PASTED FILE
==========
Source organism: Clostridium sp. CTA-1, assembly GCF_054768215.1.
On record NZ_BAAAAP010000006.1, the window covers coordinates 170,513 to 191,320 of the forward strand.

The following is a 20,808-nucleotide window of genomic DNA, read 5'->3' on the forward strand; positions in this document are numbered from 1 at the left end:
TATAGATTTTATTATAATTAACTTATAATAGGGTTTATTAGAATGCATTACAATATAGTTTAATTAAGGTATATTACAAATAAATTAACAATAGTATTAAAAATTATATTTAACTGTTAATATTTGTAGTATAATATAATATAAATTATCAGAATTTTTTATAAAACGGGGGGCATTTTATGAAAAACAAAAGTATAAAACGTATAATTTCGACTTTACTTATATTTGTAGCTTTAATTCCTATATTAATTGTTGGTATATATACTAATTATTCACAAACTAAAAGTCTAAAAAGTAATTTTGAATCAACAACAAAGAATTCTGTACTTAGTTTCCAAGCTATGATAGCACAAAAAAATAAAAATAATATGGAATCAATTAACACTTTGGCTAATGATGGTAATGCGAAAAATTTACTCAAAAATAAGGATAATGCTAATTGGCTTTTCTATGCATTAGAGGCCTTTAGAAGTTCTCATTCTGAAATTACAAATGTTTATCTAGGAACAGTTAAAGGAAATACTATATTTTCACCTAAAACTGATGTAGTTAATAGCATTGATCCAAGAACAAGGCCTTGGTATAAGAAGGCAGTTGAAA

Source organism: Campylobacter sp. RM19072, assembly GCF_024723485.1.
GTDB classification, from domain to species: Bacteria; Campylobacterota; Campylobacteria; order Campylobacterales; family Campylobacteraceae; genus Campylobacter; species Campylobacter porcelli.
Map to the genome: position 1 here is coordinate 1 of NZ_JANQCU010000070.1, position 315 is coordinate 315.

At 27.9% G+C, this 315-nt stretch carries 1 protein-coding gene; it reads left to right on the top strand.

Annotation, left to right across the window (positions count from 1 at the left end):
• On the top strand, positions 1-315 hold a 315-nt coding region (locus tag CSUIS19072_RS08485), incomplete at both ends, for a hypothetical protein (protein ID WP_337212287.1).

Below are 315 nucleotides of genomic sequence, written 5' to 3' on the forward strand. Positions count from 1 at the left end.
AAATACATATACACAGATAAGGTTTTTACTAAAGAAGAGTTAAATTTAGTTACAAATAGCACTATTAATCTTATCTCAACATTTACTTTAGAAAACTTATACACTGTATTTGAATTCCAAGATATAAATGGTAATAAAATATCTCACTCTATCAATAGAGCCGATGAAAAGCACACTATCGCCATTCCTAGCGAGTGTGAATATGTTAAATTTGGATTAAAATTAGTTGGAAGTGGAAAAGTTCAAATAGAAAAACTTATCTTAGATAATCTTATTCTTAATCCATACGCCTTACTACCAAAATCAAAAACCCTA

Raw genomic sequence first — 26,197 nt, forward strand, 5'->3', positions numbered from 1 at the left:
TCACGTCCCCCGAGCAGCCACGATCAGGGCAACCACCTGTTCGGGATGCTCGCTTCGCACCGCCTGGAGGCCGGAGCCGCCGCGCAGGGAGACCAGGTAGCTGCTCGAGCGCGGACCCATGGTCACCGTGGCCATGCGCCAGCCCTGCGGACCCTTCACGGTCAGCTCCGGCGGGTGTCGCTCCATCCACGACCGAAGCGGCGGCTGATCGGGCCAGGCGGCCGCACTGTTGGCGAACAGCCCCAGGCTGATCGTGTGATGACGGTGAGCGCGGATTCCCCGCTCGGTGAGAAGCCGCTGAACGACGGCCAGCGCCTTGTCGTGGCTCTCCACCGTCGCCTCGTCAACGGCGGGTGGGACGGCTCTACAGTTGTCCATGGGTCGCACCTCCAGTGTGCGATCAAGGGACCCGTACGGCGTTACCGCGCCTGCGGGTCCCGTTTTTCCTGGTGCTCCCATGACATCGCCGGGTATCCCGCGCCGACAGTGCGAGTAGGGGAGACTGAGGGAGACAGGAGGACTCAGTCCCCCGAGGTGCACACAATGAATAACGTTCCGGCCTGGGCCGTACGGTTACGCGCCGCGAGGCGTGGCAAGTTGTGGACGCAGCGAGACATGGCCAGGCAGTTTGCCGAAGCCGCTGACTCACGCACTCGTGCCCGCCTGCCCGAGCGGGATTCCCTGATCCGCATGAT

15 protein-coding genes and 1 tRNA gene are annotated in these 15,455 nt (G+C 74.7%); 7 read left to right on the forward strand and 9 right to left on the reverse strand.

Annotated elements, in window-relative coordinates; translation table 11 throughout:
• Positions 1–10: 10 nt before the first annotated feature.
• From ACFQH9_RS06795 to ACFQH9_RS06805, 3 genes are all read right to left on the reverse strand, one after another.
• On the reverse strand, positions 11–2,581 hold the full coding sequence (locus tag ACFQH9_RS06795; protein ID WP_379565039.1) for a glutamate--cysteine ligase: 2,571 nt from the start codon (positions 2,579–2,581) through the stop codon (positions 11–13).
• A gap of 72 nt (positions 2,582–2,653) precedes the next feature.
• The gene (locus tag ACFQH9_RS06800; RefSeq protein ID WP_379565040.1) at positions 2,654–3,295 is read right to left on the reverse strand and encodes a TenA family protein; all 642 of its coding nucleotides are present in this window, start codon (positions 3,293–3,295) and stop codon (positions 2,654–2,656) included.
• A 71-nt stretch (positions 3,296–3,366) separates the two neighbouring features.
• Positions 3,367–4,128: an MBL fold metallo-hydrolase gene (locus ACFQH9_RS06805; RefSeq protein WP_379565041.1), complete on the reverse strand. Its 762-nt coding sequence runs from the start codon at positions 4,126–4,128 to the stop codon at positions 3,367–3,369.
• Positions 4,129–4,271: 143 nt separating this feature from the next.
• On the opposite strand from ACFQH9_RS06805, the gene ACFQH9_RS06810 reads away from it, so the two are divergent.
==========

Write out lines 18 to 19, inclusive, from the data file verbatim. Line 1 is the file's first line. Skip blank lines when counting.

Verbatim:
• From ACFQH9_RS06795 to ACFQH9_RS06805, 3 genes are all read right to left on the reverse strand, one after another.
• On the reverse strand, positions 11–2,581 hold the full coding sequence (locus tag ACFQH9_RS06795; protein ID WP_379565039.1) for a glutamate--cysteine ligase: 2,571 nt from the start codon (positions 2,579–2,581) through the stop codon (positions 11–13).